In just a few weeks, the world as we know it has changed, as the Covid-19 pandemic has made major changes to our daily lives, our basic needs, businesses and methods of transportation.
The requirements for social separation, curfews, total or partial closures, and many other restrictions on freedoms were enforced for health reasons due to the spread of the virus; all of these reasons motivated us as urban planners to stand up and evaluate the components of our urban environments, and the implications for our communities’ psychological and physical health.
In a serious attempt to improve reality, we want to create a better normal, so that we can move safely in the circle of our daily lives without returning to the unfair and unsustainable patterns of the past. We need to shape a better future through our public urban spaces to meet our needs and raise the level of our lives.
"Through my personal experience during the quarantine period, when it was difficult to navigate obtaining basic home requirements in the area where I live, I was prompted to think about this research paper to improve our reality."
After studying the current situation in the area where he lives in Amman, which is the neighborhood of The Islamic Scientific College neighborhood, Jubeiha, Architect and Urban Planner Firas Sweidan compared it with international standards in urban planning and design. He clarified the general concept of urban planning and reviewed the general planning standards provided in the residential areas with general hierarchical classifications starting from the residential cluster level up to the city level.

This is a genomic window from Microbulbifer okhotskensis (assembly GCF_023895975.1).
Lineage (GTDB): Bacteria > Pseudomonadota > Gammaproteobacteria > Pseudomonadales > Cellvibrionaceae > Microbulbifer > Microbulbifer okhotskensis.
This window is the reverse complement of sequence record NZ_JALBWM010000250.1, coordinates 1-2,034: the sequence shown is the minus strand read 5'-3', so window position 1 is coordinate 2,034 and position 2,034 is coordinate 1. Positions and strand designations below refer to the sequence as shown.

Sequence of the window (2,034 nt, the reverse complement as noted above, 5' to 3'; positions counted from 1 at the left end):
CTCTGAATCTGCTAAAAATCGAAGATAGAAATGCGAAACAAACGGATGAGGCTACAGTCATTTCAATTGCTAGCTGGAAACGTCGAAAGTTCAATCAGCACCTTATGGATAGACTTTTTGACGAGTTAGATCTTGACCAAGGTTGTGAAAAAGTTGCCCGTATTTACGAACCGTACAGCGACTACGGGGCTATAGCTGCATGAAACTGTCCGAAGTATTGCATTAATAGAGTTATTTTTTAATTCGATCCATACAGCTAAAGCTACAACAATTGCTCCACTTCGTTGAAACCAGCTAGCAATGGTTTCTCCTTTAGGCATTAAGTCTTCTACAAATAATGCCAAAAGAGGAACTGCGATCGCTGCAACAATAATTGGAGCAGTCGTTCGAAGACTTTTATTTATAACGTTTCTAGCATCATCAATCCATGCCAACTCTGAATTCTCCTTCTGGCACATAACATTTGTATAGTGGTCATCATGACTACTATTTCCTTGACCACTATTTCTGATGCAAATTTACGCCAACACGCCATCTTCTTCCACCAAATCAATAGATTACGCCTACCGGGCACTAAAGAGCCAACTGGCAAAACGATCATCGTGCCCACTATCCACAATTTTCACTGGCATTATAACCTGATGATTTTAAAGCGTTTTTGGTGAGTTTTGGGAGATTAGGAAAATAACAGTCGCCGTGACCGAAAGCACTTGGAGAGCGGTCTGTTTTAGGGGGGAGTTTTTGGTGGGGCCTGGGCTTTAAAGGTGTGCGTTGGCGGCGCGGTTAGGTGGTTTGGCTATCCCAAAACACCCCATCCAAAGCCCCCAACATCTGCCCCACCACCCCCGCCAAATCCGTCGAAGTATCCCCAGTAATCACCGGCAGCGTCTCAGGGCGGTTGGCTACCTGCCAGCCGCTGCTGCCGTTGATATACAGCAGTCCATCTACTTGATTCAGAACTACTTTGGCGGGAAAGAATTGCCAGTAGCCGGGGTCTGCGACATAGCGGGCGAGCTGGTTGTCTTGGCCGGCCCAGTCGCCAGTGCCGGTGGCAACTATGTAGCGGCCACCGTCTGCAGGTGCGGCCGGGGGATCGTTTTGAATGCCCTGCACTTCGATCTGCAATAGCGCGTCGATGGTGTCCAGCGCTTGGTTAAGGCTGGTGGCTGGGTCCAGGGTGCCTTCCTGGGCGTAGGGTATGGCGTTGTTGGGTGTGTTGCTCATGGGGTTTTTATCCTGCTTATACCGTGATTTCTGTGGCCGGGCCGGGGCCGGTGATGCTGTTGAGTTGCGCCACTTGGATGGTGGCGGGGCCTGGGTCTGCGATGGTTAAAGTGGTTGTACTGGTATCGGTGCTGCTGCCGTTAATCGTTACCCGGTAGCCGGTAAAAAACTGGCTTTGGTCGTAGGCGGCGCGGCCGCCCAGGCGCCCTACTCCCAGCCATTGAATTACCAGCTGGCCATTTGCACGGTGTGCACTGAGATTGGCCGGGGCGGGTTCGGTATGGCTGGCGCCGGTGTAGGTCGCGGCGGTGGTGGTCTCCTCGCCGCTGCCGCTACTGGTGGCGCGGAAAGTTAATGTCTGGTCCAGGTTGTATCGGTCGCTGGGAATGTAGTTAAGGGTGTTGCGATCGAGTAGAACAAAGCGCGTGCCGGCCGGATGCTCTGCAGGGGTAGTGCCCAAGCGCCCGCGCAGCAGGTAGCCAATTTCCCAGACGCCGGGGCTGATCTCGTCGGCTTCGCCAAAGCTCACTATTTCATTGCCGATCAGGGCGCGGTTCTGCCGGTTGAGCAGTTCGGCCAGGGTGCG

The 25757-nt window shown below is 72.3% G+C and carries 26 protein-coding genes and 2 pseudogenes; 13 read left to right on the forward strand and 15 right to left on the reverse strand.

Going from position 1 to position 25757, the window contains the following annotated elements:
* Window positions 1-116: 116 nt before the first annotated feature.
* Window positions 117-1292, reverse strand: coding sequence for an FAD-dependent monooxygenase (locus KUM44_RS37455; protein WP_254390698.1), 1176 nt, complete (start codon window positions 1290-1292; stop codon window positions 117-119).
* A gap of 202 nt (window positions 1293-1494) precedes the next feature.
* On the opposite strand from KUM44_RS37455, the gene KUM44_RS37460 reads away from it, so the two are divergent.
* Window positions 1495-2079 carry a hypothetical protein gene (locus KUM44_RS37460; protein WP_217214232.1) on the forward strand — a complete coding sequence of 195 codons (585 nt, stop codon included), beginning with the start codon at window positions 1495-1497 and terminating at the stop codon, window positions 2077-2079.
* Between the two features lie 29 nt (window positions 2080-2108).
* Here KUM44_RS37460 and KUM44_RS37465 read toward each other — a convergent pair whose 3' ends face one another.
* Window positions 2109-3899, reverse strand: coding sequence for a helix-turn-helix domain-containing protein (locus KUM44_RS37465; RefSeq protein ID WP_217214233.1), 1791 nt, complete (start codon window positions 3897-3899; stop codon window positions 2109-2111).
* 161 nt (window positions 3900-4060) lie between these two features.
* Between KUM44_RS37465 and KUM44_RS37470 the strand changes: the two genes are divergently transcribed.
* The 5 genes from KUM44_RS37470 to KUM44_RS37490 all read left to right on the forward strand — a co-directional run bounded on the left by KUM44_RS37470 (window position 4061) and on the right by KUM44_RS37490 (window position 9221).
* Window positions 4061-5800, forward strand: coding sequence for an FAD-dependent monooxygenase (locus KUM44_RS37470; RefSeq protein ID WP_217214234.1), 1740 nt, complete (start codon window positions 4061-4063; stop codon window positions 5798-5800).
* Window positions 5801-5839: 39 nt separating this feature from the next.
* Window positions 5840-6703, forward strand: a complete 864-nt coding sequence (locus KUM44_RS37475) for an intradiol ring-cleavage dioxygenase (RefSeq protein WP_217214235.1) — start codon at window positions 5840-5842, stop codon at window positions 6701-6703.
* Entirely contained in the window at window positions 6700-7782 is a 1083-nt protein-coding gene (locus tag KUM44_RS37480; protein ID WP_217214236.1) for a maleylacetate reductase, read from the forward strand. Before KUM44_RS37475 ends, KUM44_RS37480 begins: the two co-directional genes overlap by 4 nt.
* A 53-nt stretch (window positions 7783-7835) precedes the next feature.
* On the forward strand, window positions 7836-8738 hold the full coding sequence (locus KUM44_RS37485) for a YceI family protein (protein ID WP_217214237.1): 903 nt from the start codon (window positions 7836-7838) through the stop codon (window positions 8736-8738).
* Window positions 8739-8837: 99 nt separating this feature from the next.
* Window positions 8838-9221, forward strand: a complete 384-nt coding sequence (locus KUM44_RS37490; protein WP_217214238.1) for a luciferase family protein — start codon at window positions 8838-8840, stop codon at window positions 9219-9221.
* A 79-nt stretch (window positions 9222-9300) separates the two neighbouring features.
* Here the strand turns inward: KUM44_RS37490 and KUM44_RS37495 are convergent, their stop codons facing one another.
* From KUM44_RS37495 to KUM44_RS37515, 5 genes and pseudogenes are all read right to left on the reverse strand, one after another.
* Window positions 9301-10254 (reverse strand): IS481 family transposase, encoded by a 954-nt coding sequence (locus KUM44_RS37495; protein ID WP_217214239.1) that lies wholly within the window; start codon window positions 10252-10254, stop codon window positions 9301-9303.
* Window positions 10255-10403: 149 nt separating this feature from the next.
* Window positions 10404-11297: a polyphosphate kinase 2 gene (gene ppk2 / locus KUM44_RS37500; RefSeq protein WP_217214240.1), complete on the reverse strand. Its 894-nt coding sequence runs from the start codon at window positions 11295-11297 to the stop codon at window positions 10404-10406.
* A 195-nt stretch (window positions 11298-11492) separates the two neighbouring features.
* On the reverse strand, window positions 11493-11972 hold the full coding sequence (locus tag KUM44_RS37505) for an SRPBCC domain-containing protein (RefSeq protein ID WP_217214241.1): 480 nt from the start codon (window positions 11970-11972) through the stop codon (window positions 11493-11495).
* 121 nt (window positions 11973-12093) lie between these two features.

Where the public services, walkability and accessibility standards are linked to the reduction of friction and mixing between different housing groups, this contributes to the easier identification and isolation of zones.
The principles of city hierarchy planning are based on:
The city hierarchy: Building > Cluster > Neighborhood > Residential District > Residential Area > Residential Sector > City.
Served population and population density.
Safe walking distance for local residents, which mainly depends on the topography of the area and the climatic condition of the study area.
Providing public services at all levels of planning that are appropriate to the needs of the local population.
The road network serving the area.
The pedestrian networks of all kinds.
Urban connectivity in design.
Improving the economic environment.
The provision of accessible public services and the provision of a pedestrian network within a safe walking distance according to the correct design criteria are directly related to the epidemic restriction during the spread period. The local population should be able to secure their basic needs within the residential cluster and without the need to mix with other neighboring clusters, thus creating confined areas within the scope of one residential cluster.